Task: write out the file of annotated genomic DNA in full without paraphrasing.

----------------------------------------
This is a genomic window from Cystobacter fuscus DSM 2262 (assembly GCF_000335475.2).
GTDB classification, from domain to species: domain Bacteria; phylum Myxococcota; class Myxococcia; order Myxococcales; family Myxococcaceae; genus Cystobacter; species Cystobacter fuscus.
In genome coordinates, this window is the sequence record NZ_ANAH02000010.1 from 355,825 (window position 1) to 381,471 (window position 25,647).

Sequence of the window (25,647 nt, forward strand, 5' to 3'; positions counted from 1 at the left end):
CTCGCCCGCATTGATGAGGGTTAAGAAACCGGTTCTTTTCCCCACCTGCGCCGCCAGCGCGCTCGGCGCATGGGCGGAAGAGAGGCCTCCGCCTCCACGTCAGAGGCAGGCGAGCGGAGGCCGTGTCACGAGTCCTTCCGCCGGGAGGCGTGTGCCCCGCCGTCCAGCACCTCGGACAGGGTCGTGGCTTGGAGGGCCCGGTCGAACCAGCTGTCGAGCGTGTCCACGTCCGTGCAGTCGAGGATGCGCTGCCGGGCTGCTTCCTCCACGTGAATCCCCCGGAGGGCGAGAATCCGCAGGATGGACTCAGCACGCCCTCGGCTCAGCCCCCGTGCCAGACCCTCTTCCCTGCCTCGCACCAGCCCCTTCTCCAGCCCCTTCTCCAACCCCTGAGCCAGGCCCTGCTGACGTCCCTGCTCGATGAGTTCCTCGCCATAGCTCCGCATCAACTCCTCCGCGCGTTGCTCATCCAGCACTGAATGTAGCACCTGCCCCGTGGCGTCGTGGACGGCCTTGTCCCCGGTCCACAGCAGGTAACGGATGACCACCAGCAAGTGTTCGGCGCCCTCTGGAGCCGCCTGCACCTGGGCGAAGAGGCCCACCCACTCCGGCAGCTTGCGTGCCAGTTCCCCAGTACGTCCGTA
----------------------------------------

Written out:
This is a genomic window from Cystobacter fuscus DSM 2262 (assembly GCF_000335475.2).
GTDB classification, from domain to species: domain Bacteria; phylum Myxococcota; class Myxococcia; order Myxococcales; family Myxococcaceae; genus Cystobacter; species Cystobacter fuscus.
In genome coordinates, this window is the sequence record NZ_ANAH02000010.1 from 355,825 (window position 1) to 381,471 (window position 25,647).

Sequence of the window (25,647 nt, forward strand, 5' to 3'; positions counted from 1 at the left end):
CTCGCCCGCATTGATGAGGGTTAAGAAACCGGTTCTTTTCCCCACCTGCGCCGCCAGCGCGCTCGGCGCATGGGCGGAAGAGAGGCCTCCGCCTCCACGTCAGAGGCAGGCGAGCGGAGGCCGTGTCACGAGTCCTTCCGCCGGGAGGCGTGTGCCCCGCCGTCCAGCACCTCGGACAGGGTCGTGGCTTGGAGGGCCCGGTCGAACCAGCTGTCGAGCGTGTCCACGTCCGTGCAGTCGAGGATGCGCTGCCGGGCTGCTTCCTCCACGTGAATCCCCCGGAGGGCGAGAATCCGCAGGATGGACTCAGCACGCCCTCGGCTCAGCCCCCGTGCCAGACCCTCTTCCCTGCCTCGCACCAGCCCCTTCTCCAGCCCCTTCTCCAACCCCTGAGCCAGGCCCTGCTGACGTCCCTGCTCGATGAGTTCCTCGCCATAGCTCCGCATCAACTCCTCCGCGCGTTGCTCATCCAGCACTGAATGTAGCACCTGCCCCGTGGCGTCGTGGACGGCCTTGTCCCCGGTCCACAGCAGGTAACGGATGACCACCAGCAAGTGTTCGGCGCCCTCTGGAGCCGCCTGCACCTGGGCGAAGAGGCCCACCCACTCCGGCAGCTTGCGTGCCAGTTCCCCAGTACGTCCGTA